The Storyline Known as the Canterbury Tales

The Canterbury Tales is known as one of the first pieces of literature that was written in modern english during the 12th century. The literature consists of tales told by multiple narrators during a pilgrimage to Canterbury, which ultimately developed the storyline known as The Canterbury Tales. The tales all convey themes that are present in modern society, however the most persistent theme throughout is the treatment of woman. It is important to note in Medieval England women weren’t treated as equals, but rather their husbands property; used for sex and obtained very few legal rights. This disgust and controlling behavior of medieval practices carried over into the tales of the poem. In the Wife of Bath, Chaucer expressed these ideals toward women through his very opinionated view on women’s appearance, role in society and behavior in relationships, all of which can be argued to be consistent in today’s present culture.

The medieval society believes women should conform to husbands and have little power in a relationship. However the woman in Wife of Bath is quite the opposite, “with five churched husbands bringing joy and strife” (General Prologue, Line 462) she is a woman filled with lust, who has partaken in affairs and placed herself in a position of higher power over men. Her behavior of attempting to win over power and control over her husbands lead her to be beaten and raped when she didn’t concede their sexual demand. After the knight neglects her the right to her own body the queen serves a punishment, requiring the knight to find out what women truly desire. After the knights journey he learns that “women desire to have the sovereignty. As well upon their husband as their love, and to have mastery” from men. (Wife of Bath Tale, 182-184)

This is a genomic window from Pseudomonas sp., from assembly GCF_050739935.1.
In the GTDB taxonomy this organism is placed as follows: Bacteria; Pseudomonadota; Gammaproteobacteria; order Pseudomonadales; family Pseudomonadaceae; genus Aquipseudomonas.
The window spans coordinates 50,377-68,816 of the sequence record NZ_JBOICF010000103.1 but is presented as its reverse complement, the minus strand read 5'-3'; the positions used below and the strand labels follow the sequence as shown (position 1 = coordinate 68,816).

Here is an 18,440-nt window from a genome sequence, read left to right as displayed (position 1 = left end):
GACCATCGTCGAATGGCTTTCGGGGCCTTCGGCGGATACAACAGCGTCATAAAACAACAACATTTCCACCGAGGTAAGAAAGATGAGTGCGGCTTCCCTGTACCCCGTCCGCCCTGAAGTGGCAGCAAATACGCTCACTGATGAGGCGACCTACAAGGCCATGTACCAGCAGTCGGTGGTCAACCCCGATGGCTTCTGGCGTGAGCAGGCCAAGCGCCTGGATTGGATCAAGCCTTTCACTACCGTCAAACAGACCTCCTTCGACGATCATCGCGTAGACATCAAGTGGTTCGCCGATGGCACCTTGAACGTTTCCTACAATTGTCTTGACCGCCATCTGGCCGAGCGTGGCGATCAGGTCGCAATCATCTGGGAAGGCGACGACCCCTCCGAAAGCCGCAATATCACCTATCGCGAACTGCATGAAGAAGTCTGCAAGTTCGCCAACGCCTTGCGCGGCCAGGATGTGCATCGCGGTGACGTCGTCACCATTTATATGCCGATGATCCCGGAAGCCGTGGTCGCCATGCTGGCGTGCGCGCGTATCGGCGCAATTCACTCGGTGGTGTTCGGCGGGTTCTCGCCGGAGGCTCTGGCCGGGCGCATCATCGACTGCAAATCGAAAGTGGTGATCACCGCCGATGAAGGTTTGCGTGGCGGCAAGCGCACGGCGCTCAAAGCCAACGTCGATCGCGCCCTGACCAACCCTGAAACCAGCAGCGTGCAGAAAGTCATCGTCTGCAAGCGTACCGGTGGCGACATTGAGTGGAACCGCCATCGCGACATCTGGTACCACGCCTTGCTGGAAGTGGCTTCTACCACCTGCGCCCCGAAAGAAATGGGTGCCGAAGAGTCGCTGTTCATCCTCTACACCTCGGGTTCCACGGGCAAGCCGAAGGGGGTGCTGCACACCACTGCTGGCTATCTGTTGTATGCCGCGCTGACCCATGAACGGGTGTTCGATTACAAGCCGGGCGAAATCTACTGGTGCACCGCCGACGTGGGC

It is important to note that this behavior was seen as very unconventional and was not allowed in society during this time period. Chaucer shows his disgust with depicting he as a “Gap-toothed was she, it is no lie to say. Upon an ambler easily she sat, Well wimpled, aye, and over all a hat As broad as is a buckler or a targe; A rug was tucked around her buttocks large, And on her feet a pair of sharpened spurs.” (General Prologue, Lines 470-475) It’s doubtful that this woman would truly look like this, however it is easier to believe that Chaucer does this to show how woman that partake in such behaviors are seen as less desirable, than a “beautiful” woman who follows “tradition” like Prioress.

This quest for desire, respect and acceptance is very relevant in today’s society; especially in the current event involving an allegation against a supreme court nominee. Still today woman strive for equality, equal pay, right to choice, and fight against sexual abuse. Although the Wife of Bath may have been an extreme case of adultery and a desperate fight for control, it’s relevant representing the fight of some radical liberals in today’s society.

The Wife of Bath can resemble the modern fight of feminist; her desire for power resulted in men abusing and depicting her in a remarkably negative spotlight. Throughout The Canterbury Tales women were seen as their husbands property; those who catered to the desires of their husbands were seen as a role model for the ideal wife and were much more desired than the women who opposed them. Chaucer depicted women based on their appearance, role in society and how “appropriately” they behaved in their relationships.